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Publication numberUS20100204312 A1
Publication typeApplication
Application numberUS 12/600,553
PCT numberPCT/US2008/063837
Publication date12 Aug 2010
Filing date16 May 2008
Priority date17 May 2007
Also published asUS9084771, US20140065243, US20150150844, US20150320720, WO2008144475A1
Publication number12600553, 600553, PCT/2008/63837, PCT/US/2008/063837, PCT/US/2008/63837, PCT/US/8/063837, PCT/US/8/63837, PCT/US2008/063837, PCT/US2008/63837, PCT/US2008063837, PCT/US200863837, PCT/US8/063837, PCT/US8/63837, PCT/US8063837, PCT/US863837, US 2010/0204312 A1, US 2010/204312 A1, US 20100204312 A1, US 20100204312A1, US 2010204312 A1, US 2010204312A1, US-A1-20100204312, US-A1-2010204312, US2010/0204312A1, US2010/204312A1, US20100204312 A1, US20100204312A1, US2010204312 A1, US2010204312A1
InventorsSean D. McAllister, Pierre-Yves Desprez
Original AssigneeCalifornia Pacific Medical Center
Export CitationBiBTeX, EndNote, RefMan
External Links: USPTO, USPTO Assignment, Espacenet
Methods and compositions for treating cancer
US 20100204312 A1
Abstract
This disclosure provides compositions and method useful for treating cell proliferative disorders including cancer. The disclosure provides cannabidiol derivatives and compositions thereof either alone or in combination with THC or a derivative thereof.
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Claims(32)
1. A method of treating cancer in a subject, comprising administering to a subject in need of such treatment a therapeutically effective amount of a composition comprising an agent that modulates the expression and/or activity of an Id helix-loop-helix polypeptide.
2. The method of claim 1, wherein the agent is a cannabinoid, or derivative thereof.
3. The method of claim 2, wherein the cannabinoid is cannabidiol or derivative thereof.
4. The method of claim 3, wherein the cannabidiol or derivative thereof comprises the structure of Formula I comprising an alkyl side chain and an open pyrane ring wherein the cannabidiol derivative inhibits Id-1 expression, cancer cell proliferation, invasion, metastasis or a combination thereof:
5. The method of claim 1, wherein R1, R2, R3, R4, are each independently selected from the group consisting of: H, —OH, aryl, substituted aryl, alkyl, substituted alkyl, carboxyl, aminocarbonyl, alkylsulfonylaminocarboxyl, and alkoxycarbonyl and wherein R is an alkyl, or substituted alkyl of at least 6 carbon atoms.
6. The method of claim 1, wherein the cancer is an Id-1-associated cancer.
7. The method of claim 6, wherein the Id-1-associated cancer is selected from the group consisting of Leukemia, Melanoma, Squamous cell carcinoma (SCC), Hepatocellular carcinoma, Colorectal adenocarcinoma, Pancreatic cancer, Lung cancer, Kidney cancer, Medullary thyroid cancer, Papillary thyroid cancer, Astrocytic tumor, Neuroblastoma, Ewing's sarcoma, Ovarian tumor, Cervical cancer, Endometrial carcinoma, Breast cancer, Prostate cancer, and Malignant seminoma.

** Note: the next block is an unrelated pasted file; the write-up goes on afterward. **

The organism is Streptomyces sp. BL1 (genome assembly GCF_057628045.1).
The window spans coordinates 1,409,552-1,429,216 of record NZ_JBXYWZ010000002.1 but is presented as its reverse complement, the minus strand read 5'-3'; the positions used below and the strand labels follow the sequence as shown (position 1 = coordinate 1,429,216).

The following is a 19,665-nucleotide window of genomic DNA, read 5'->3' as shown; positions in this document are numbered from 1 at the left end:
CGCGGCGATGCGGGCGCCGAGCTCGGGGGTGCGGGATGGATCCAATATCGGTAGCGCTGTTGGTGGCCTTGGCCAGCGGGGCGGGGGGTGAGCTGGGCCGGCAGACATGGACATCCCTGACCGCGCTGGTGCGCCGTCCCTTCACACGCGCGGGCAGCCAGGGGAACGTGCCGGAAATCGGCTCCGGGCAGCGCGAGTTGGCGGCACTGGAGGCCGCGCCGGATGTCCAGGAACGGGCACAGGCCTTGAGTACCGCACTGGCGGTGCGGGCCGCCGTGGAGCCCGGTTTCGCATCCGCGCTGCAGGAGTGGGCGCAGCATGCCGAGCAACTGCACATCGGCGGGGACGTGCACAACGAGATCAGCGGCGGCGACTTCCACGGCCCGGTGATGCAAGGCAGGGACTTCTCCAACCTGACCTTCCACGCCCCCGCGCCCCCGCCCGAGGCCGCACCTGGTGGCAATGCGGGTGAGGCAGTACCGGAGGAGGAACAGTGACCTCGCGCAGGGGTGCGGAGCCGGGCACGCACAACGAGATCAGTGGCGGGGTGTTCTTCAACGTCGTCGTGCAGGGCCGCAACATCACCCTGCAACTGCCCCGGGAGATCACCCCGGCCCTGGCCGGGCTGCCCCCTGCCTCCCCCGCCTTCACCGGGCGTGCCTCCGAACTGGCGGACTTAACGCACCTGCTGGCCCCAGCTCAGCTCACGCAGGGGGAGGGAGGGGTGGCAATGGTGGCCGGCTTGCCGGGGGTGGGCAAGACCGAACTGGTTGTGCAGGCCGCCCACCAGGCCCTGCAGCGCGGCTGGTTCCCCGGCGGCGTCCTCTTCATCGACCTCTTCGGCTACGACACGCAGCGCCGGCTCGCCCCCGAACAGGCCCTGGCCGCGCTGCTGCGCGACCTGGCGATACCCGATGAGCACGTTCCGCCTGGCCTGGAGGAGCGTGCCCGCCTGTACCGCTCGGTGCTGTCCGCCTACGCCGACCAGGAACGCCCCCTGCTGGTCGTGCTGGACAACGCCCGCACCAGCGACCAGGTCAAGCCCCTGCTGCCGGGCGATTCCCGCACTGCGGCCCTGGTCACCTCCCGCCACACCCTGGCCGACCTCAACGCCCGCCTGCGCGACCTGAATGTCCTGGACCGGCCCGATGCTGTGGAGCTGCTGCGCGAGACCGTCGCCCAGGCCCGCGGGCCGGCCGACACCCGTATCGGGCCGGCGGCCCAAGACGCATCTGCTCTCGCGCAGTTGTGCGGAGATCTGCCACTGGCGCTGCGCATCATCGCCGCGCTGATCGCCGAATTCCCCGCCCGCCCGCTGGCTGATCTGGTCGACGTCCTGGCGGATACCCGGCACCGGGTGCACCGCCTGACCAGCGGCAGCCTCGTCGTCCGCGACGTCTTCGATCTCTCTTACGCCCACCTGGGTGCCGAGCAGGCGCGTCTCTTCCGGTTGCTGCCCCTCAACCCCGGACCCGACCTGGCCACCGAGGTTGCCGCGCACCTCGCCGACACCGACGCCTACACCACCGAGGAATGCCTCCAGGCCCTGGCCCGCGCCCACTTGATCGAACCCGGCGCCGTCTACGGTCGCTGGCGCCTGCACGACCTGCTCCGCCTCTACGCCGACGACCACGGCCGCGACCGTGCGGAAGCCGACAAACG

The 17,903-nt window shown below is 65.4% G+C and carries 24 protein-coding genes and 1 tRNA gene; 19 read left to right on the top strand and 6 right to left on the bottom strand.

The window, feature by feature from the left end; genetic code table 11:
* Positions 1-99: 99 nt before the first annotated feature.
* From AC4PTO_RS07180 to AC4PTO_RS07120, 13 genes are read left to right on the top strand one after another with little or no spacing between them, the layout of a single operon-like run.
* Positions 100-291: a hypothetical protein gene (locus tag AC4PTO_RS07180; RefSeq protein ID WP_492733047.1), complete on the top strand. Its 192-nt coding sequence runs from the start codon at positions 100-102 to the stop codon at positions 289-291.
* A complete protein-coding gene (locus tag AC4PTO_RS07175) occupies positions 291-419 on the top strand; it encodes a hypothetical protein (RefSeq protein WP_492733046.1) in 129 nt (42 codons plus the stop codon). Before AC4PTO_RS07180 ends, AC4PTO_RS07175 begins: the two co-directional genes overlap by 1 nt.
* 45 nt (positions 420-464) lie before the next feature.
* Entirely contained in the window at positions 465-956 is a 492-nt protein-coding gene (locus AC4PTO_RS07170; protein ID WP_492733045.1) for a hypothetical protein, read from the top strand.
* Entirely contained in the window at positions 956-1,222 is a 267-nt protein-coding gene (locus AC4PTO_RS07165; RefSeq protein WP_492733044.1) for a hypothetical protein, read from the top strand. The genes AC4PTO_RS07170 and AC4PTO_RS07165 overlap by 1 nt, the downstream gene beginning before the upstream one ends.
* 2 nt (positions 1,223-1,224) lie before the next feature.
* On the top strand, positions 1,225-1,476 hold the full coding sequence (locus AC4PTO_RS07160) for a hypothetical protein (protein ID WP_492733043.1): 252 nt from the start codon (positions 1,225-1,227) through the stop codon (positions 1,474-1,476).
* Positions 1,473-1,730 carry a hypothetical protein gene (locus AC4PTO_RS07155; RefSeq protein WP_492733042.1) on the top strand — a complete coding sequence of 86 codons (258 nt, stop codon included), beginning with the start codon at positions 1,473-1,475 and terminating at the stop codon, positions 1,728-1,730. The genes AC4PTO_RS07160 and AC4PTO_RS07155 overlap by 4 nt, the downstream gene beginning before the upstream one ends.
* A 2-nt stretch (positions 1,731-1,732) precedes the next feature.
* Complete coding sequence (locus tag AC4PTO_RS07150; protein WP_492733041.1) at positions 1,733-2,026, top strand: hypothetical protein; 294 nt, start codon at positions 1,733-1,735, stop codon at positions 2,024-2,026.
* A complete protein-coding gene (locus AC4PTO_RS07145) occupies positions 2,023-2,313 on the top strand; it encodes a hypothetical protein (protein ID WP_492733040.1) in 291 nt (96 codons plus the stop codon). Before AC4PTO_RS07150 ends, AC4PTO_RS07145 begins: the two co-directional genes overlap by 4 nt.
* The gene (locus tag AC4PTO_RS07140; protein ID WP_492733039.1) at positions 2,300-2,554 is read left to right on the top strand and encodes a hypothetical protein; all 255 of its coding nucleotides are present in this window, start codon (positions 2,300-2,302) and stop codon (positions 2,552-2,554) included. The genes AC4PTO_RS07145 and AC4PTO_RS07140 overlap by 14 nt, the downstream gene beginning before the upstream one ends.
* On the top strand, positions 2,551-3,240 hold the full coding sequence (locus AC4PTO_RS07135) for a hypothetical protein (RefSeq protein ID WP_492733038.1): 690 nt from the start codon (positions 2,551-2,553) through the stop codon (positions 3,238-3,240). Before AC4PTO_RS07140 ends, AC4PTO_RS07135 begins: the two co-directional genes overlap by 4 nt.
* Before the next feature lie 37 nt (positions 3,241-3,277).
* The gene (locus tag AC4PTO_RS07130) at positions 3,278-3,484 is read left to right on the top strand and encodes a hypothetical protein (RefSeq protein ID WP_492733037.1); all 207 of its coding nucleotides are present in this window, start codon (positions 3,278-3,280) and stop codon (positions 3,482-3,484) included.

8. The method of claim 6, wherein the cancer is breast carcinoma.
9. The method of claim 1, wherein the cancer is brain cancer.
10. The method of claim 9, wherein the brain cancer is glioblastoma multiforme.
11. The method of claim 1, wherein the subject is a human.
12. The method of claim 1, further comprising administering a THC or derivative thereof.
13. The method of claim 1, wherein the composition further comprises an effective amount of paclitaxel.
14. The method of claim 1, wherein the agent modulates the expression and/or activity of an Id helix-loop-helix polypeptide by inhibiting expression of a nucleic acid sequence encoding an Id helix-loop-helix polypeptide.
15. The method of claim 1, wherein the Id helix-loop-helix polypeptide is Id-1, Id-2, Id-3 or Id-4.
16. (canceled)
17. A method of treating cancer in a subject, comprising administering to a subject in need of such treatment a therapeutically effective amount of a composition comprising a cannabidiol or derivative thereof and a THC or a derivative thereof.
18. The method of claim 17, wherein the cannabidiol or derivative thereof comprises the structure of Formula I comprising an alkyl side chain and an open pyrane ring wherein the cannabidiol derivative inhibits Id-1 expression
19. The method of claim 18, wherein R1, R2, R3, R4, are each independently selected from the group consisting of: H, —OH, aryl, substituted aryl, alkyl, substituted alkyl, carboxyl, aminocarbonyl, alkylsulfonylaminocarboxyl, and alkoxycarbonyl and wherein R is an alkyl, or substituted alkyl of at least 6 carbon atoms.
20. The method of claim 17, wherein the cancer is an epithelial cell cancer.
21. The method of claim 20, wherein the epithelial cell cancer is selected from the group consisting of melanoma, breast carcinoma and lung carcinoma.
22. The method of claim 21, wherein the cancer is breast carcinoma.
23. The method of claim 17, wherein the cancer is brain cancer.
24. The method of claim 23, wherein the brain cancer is glioblastoma multiforme.
25. The method of claim 17, wherein the subject is a human.
26-28. (canceled)